june-2022-column-photo-2

Caption: A selection of fellow scholars, Lancaster, circa, 1968. I am not featured as I didn’t turn up in time. Neither did Maynard.

From this perspective, I can assert confidently that students aren’t what they used to be. For the most part, education abroad students at CAPA, and elsewhere in my experience, are curious, motivated, and engaged in ways of which we never dreamed. They do productive things such as internships. This involves getting up at specific times, getting dressed properly, and learning things by doing, something of which John Dewey would approve. Purposeful action that would have been far beyond our capacities.

Therein lies a historical paradox in so far as from around the mid-1960s far more serious things were happening on campuses elsewhere. Radical student protest movements gathered momentum. The origins were probably at the University of California, Berkeley. Intensification of the American involvement in Vietnam gave student protest purpose and energy.

The figures who emerged as national leaders included Jerry Rubin, Abbie Hoffman, Tom Hayden, and Jack Weinberg (and a host of writers, singers, student leaders). What became known as the New Left expressed generational dissociation. It was “new” thus different from older radical traditions. Jack Weinberg’s retort to a journalist, “Don’t trust anyone over the age of 30”, was intended to get rid of a nuisance but it became a slogan embodying ostensible generational alienation. These protests had ramifications in many parts of the world, mostly notably in student demonstrations in Paris which began in March 1968 at the University of Paris, Nanterre.

There is a complex, interesting history way beyond the scope of this brief discussion.A more comprehensive approach, which would surely interest students, would include the story of the Chicago 7/8, the emergence of the Baader–Meinhof Group in Germany, and the intersection of these student protests with the civil rights movement. An apparent generational divide drove radicalism in the US and parts of Europe.

The Italian film director and poet, Pier Paolo Pasolini, in retrospect offered an alternative analysis of the student protest in Italy in his poem Il PCI ai giovani! (“The Italian Communist Party to the young!”):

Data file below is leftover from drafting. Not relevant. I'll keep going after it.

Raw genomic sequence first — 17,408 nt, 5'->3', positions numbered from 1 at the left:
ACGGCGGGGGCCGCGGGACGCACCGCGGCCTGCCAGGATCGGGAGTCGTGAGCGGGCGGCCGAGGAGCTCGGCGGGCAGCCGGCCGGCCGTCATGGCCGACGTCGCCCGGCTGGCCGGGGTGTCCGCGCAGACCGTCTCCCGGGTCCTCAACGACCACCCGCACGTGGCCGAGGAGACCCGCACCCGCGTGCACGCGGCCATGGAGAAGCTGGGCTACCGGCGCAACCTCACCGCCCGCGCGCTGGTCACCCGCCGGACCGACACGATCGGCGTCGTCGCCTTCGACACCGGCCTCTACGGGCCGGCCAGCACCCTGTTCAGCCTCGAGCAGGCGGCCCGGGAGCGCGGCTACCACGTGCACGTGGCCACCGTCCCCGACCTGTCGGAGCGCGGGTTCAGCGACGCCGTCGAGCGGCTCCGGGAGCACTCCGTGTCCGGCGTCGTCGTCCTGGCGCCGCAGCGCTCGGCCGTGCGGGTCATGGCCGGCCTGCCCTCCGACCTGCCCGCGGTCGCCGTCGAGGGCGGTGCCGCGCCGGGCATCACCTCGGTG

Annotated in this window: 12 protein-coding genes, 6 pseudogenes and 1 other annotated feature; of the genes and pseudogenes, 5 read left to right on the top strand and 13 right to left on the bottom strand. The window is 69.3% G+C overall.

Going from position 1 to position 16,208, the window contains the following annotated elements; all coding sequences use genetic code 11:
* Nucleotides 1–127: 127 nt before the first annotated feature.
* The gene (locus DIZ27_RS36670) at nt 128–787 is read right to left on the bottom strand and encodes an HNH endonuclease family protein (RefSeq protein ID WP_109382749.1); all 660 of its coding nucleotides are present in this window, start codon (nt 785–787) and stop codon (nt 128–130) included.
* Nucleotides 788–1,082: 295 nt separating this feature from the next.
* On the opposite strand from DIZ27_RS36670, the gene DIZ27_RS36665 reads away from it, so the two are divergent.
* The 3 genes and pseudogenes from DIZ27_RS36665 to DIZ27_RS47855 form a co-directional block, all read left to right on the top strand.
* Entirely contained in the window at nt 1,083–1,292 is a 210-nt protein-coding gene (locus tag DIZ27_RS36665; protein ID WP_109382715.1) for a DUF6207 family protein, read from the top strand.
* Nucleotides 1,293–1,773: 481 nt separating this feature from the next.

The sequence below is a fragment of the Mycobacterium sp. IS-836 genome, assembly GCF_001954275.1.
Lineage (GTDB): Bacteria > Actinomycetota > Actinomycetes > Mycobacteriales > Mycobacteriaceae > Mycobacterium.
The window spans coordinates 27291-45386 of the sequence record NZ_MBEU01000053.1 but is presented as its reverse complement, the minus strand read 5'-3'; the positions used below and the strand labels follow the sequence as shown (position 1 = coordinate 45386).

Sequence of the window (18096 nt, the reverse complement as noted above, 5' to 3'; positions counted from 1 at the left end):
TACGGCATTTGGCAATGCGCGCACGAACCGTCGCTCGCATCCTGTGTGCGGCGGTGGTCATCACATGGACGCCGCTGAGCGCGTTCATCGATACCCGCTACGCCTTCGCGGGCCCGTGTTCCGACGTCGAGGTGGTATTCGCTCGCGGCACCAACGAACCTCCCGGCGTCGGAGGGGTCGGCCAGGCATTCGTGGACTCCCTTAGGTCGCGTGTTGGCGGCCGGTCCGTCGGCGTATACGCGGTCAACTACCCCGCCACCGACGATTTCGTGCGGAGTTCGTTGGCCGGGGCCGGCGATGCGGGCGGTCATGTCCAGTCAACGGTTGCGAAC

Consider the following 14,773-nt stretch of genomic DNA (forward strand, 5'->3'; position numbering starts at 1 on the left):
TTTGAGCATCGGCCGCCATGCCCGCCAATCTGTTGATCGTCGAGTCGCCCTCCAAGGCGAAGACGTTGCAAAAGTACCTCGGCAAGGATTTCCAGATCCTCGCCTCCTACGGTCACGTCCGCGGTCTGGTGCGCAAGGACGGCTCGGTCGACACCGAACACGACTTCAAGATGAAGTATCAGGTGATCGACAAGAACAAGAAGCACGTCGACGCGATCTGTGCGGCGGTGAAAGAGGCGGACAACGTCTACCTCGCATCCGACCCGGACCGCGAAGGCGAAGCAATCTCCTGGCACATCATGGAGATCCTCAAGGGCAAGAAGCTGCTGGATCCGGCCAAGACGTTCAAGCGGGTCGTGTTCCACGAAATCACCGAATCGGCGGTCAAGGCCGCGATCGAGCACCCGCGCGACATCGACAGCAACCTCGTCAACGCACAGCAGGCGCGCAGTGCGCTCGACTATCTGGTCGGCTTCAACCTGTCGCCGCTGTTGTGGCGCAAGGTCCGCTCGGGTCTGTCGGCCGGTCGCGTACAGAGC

When yesterday at Valle Giulia you and
the policemen were throwing blows,
I sympathized with the policemen!
Because policemen are sons of the poor,
they come from urban or rural outskirts...
They are twenty, your age, dear friends...
The young policemen you were hitting, 
are from a different social class.
...you, my friends, (although
in the right) were the rich,
and the policemen (although in the wrong)
were the poor....
—Pier Paolo Pasolini in L’Espresso, June 16, 1968
 

Pasolini argues that students had freedom to protest because of relative privileges endowed by wealth and class. In so far as serving Vietnam soldiers were subject to abuse, similar factors separated those with choice from those with little choice. There were more fundamental and significant distinctions than those of generational identity.

The Generation Fallacy

In any case, there is considerable confusion about what we mean by generation. Generation X, for example, was invented in 1964 by sociologists Charles Hamblett and Jane Deverson. At that point it referred to those born in the years immediately following WWII—aka Baby Boomers. However, Canadian novelist Douglas Coupland, in his novel Generation X: Tales for an Accelerated Culture, used the term to broadly describe those born between 1965 and 1980. The idea of Generation Y (sometimes known as millennials) is usually credited to Neil Howe and William Strauss, Generations: The History of America's Future, 1584 to 2069 (1992).

I also wonder why theorists started towards the end of the alphabet. It resonates with misunderstood end of history theories and suggests apocalyptic scenarios. The end of history is usually associated with Francis Fukuyama’s theories developed at the end of the Cold War. Fukuyama was not spreading some doom-laden apocalyptic theory but, in contrast, was imagining the global triumph of Western liberalism. He was spectacularly wrong (as he might now admit) and also suffered the further indignity of being misrepresented. Had they begun with generation C, for example, we might have been a little more cheerful about things.

The term is indeed quite confusing. The Victorians, for example, generally thought of a generation as all of those who were alive at a given point in time. In more recent times, it has been used to describe differences in the social behaviors of groups alive at the same time, but born within a specific age range:

"Generation has a natural element and a social element: in human terms, it applies to birth, procreation and death, but also to the relationships between individuals constituted within the family, and as perceived in cohort terms by society at large. It is in this wider sense that the sociology of generations has sought to understand the concept" (Bristow, 2015, p.20).

In that view, it refers to accidents of time and, simultaneously, the way in which groups are distinguished from each other. These vagaries make generational theories mostly unhelpful. 

It’s All in the Stars